A bike trip through Forests for the World with her friends Saturday morning turned into an ambulance ride to the hospital for a 27-year-old woman visiting the city from Toronto.
The woman lost control of her mountain bike and flipped while descending a steep hill on the Greenway Trail and suffered a back injury, just after one of her travel companions crashed his bike and gouged his arm when he landed on a rock.
Three Prince George Fire Rescue crews were dispatched to the Forest for the World parking lot just west of the UNBC campus and after treating her to minimize movement of her back they used a one-wheeled stretcher (big wheel) to drag the woman to safety.
There were two other riders in the group and one of them made the 9-1-1 call for help at about 9:30 a.m. Saturday. The accident scene was about five kilometres from the parking lot and it upon arrival it took about 20 minutes for firefighters to walk in and reach the woman.
“Her front brake stuck on the hill and she went the handlebars,” said one of the riders, who asked to remain anonymous. “She said ‘I can’t breathe.’ I was scared. After about 15 minutes she said she was OK. But we were just so worried. You don’t want to risk trying to walk if you don’t have to.”
During their initial assessment of the woman’s condition, PGFR Cpt. Kevin Woodhouse said she tried to walk on her own but the pain in her back returned and she was placed on the stretcher, with a clamshell covering her face to keep the rain off. At about 11:15 p.m. they returned to the parking lot and she was transferred to a waiting ambulance who took her to UHNBC.
“It was a pretty steep, 30-foot embankment and she had a good roll but she didn’t hit any rocks - the other injury, that’s what he hit, he rolled off and hit a rock,” said Woodhouse. “We packaged her up and did spinal precautions just as that, for a precaution.
“For the 20 minutes it took us to get there she kind of thought (she was OK) but as soon as she stood up she wasn’t mobile.”
Woodhouse said the fire department has already received approval to buy a two-person side-by-side quad for off-road rescues, but the pandemic crisis has put that spending on hold.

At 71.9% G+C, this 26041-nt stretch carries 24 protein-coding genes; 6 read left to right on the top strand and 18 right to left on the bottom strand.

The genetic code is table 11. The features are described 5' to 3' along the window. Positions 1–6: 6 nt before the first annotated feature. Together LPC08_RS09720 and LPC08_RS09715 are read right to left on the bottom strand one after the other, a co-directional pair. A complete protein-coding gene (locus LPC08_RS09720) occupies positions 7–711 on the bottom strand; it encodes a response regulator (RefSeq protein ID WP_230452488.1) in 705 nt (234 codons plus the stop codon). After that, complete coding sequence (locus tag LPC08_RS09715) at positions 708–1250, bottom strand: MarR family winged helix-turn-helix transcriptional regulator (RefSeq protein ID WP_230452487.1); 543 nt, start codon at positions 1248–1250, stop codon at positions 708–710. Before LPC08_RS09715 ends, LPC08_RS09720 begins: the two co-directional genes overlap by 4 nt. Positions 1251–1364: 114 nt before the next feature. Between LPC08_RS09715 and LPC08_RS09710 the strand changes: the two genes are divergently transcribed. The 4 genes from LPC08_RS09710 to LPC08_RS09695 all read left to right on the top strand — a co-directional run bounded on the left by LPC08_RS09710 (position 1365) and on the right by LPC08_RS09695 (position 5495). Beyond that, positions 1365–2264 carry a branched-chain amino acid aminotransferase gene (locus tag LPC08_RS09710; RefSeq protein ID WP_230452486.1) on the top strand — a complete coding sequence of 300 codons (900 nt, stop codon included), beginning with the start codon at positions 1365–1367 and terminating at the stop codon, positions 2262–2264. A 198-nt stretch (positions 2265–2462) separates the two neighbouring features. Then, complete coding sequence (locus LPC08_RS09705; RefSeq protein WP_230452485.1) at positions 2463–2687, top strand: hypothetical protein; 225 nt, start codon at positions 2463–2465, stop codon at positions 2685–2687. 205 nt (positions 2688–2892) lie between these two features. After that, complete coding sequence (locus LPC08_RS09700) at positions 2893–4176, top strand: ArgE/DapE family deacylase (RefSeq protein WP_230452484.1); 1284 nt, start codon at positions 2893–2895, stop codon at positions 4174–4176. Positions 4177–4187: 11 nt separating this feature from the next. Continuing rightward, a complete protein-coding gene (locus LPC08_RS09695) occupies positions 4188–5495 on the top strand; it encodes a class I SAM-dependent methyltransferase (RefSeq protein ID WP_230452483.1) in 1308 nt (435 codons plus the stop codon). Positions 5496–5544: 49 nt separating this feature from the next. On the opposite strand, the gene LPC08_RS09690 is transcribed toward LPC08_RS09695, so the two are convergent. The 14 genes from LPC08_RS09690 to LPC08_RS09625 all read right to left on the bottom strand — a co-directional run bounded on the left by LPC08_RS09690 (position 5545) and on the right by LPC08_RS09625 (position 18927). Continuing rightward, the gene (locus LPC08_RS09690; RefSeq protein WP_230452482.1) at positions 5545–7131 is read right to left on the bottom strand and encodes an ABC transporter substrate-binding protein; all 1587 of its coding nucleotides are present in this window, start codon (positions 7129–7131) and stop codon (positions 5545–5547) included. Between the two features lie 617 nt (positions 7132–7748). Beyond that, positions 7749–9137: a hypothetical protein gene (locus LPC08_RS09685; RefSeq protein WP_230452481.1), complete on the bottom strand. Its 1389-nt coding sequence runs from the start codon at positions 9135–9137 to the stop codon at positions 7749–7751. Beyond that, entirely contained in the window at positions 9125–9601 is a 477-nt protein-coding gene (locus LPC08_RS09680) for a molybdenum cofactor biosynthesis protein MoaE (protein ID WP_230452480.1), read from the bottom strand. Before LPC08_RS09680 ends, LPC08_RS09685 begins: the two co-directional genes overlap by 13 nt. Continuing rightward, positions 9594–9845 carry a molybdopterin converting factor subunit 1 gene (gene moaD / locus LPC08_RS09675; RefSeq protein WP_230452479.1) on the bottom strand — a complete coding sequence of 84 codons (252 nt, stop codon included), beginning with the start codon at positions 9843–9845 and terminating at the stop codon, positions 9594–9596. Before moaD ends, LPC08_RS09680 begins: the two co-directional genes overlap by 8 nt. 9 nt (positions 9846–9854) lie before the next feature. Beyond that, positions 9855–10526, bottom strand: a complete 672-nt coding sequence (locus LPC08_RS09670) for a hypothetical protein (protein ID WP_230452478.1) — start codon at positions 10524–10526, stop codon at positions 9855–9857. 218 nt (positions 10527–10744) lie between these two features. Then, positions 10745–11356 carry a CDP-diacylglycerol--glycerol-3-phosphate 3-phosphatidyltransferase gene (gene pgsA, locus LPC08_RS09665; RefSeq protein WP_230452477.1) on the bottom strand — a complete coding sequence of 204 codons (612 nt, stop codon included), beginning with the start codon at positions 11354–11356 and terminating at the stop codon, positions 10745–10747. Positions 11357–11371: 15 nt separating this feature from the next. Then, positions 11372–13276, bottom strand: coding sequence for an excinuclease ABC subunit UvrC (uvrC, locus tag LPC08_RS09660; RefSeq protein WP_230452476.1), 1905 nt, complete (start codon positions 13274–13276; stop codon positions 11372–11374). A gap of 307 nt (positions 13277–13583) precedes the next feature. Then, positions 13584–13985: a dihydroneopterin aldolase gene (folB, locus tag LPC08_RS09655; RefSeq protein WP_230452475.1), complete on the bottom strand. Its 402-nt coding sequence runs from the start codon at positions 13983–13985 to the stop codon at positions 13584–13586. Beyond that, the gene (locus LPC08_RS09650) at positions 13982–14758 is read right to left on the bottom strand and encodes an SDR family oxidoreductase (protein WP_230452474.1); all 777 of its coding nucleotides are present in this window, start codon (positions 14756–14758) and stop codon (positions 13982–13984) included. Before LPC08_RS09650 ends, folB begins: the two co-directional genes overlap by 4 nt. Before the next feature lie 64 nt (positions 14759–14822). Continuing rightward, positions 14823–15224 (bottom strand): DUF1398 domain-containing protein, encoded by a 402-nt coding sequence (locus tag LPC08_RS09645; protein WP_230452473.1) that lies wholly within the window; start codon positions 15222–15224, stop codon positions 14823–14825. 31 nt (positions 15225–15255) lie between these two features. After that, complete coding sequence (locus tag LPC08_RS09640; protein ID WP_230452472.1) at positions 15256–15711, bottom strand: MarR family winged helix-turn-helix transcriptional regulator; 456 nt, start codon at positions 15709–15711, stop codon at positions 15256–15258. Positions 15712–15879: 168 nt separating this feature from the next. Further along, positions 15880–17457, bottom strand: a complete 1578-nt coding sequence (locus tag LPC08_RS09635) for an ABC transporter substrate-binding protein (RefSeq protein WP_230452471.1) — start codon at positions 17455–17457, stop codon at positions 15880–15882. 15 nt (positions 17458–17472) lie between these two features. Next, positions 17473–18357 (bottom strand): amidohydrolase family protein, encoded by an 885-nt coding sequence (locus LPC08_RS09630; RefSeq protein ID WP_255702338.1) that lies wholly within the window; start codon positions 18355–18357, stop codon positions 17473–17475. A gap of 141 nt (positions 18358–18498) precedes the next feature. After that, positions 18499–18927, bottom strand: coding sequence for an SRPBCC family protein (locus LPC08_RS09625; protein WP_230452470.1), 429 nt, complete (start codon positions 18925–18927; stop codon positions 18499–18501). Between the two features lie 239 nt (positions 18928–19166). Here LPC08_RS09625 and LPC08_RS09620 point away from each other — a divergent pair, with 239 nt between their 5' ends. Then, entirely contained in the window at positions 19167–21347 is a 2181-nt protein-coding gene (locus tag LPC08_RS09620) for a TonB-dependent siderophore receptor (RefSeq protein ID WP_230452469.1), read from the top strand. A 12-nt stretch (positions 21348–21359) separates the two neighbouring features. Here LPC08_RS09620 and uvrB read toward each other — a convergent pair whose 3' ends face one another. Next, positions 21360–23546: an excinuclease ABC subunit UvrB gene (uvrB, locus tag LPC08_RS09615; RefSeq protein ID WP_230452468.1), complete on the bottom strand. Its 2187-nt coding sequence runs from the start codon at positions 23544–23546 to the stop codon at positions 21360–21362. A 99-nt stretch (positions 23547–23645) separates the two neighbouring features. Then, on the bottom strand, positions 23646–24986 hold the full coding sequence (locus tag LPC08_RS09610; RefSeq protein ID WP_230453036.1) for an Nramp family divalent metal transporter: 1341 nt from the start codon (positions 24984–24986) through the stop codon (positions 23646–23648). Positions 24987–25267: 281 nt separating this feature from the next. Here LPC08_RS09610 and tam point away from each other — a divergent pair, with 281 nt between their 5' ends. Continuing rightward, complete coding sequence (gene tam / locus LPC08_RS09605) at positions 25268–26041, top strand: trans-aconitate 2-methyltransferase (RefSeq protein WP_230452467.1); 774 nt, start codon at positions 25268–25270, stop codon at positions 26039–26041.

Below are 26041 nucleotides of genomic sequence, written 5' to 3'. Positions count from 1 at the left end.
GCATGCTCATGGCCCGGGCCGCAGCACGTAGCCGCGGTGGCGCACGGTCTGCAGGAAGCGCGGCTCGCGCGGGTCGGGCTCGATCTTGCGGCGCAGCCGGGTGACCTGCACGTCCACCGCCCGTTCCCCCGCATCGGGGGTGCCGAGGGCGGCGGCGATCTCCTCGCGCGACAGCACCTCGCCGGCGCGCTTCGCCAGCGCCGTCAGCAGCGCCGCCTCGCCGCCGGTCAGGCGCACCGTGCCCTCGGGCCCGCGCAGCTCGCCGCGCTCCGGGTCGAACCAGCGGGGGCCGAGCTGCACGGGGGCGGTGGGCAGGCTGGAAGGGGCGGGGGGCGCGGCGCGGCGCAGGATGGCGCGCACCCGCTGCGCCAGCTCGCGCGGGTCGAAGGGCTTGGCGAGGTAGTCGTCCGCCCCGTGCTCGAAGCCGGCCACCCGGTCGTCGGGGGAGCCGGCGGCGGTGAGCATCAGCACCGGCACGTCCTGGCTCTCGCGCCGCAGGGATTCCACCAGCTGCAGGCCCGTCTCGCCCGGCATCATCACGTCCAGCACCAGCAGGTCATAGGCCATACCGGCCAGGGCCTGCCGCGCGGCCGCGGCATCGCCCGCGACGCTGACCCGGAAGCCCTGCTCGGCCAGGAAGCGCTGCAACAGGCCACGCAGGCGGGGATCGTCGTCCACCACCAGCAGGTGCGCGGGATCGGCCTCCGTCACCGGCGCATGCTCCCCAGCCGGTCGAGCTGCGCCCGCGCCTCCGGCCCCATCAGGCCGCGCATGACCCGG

“It was budgeted and the city was getting us one, just like our two rescue water craft, but that was all pre-COVID,” said Woodhouse. “The city takes very good care of us and they know, because we have had (fire department) members injured on these rescues, on Pidherny. They twist their ankles of whatever.
“It’s exertion, no matter, because you’ve got, I’d say ,70 pounds of rescue gear plus a patient of 120 or 130 pounds, and that’s a lighter woman.”
Woodhouse said there was an incident a year or two ago in which a heavier-set man broke his leg riding on the trails at Pidherny recreation site and had to be dragged using the big wheel.
“We were 45 minutes down to him and 45 minutes out, and we end up with exhausted members,” said Woodhouse.
“We’re going to get a patient out no matter what. It’s that Golden Hour, if that would have been a heart attack, it would have been nice to get there faster. Our guys are in such good shape and they step it up too. Had that call come in as a cardiac we would have been in there double-time and the guys would have jogged in and jogged out.”
Woodhouse commended city council for its efforts to better equip its first responders. He said the city is in the process of producing detailed rescue maps of all backcountry trails that surround the city, which will identify trail features, vehicle access points and hazards which could impede rescues.